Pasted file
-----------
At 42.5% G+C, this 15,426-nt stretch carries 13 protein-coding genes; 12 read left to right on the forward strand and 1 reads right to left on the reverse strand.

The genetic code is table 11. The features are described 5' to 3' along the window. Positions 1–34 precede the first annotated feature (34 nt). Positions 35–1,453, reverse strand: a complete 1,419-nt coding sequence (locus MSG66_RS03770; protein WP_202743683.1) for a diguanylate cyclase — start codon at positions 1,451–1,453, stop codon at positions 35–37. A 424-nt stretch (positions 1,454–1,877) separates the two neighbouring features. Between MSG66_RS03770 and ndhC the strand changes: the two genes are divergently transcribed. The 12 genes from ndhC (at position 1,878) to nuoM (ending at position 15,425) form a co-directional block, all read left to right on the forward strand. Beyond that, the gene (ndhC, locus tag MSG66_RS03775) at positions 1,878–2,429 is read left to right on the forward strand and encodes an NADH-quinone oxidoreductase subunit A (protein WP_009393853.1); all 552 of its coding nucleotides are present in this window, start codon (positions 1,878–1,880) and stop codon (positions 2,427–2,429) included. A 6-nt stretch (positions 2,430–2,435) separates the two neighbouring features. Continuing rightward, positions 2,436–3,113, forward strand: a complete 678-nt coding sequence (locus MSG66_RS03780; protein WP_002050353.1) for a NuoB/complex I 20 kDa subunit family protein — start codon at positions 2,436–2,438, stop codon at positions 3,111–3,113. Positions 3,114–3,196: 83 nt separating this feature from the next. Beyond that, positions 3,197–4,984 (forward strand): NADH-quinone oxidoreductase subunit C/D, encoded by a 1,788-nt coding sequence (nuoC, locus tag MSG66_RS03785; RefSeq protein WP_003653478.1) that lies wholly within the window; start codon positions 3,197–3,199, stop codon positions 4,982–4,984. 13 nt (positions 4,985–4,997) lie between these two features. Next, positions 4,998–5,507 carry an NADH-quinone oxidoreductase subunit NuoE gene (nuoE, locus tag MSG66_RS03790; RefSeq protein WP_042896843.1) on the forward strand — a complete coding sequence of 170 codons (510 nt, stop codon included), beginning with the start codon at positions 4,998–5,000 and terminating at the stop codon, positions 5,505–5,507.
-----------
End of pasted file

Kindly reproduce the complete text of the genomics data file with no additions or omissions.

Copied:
At 42.5% G+C, this 15,426-nt stretch carries 13 protein-coding genes; 12 read left to right on the forward strand and 1 reads right to left on the reverse strand.

The genetic code is table 11. The features are described 5' to 3' along the window. Positions 1–34 precede the first annotated feature (34 nt). Positions 35–1,453, reverse strand: a complete 1,419-nt coding sequence (locus MSG66_RS03770; protein WP_202743683.1) for a diguanylate cyclase — start codon at positions 1,451–1,453, stop codon at positions 35–37. A 424-nt stretch (positions 1,454–1,877) separates the two neighbouring features. Between MSG66_RS03770 and ndhC the strand changes: the two genes are divergently transcribed. The 12 genes from ndhC (at position 1,878) to nuoM (ending at position 15,425) form a co-directional block, all read left to right on the forward strand. Beyond that, the gene (ndhC, locus tag MSG66_RS03775) at positions 1,878–2,429 is read left to right on the forward strand and encodes an NADH-quinone oxidoreductase subunit A (protein WP_009393853.1); all 552 of its coding nucleotides are present in this window, start codon (positions 1,878–1,880) and stop codon (positions 2,427–2,429) included. A 6-nt stretch (positions 2,430–2,435) separates the two neighbouring features. Continuing rightward, positions 2,436–3,113, forward strand: a complete 678-nt coding sequence (locus MSG66_RS03780; protein WP_002050353.1) for a NuoB/complex I 20 kDa subunit family protein — start codon at positions 2,436–2,438, stop codon at positions 3,111–3,113. Positions 3,114–3,196: 83 nt separating this feature from the next. Beyond that, positions 3,197–4,984 (forward strand): NADH-quinone oxidoreductase subunit C/D, encoded by a 1,788-nt coding sequence (nuoC, locus tag MSG66_RS03785; RefSeq protein WP_003653478.1) that lies wholly within the window; start codon positions 3,197–3,199, stop codon positions 4,982–4,984. 13 nt (positions 4,985–4,997) lie between these two features. Next, positions 4,998–5,507 carry an NADH-quinone oxidoreductase subunit NuoE gene (nuoE, locus tag MSG66_RS03790; RefSeq protein WP_042896843.1) on the forward strand — a complete coding sequence of 170 codons (510 nt, stop codon included), beginning with the start codon at positions 4,998–5,000 and terminating at the stop codon, positions 5,505–5,507.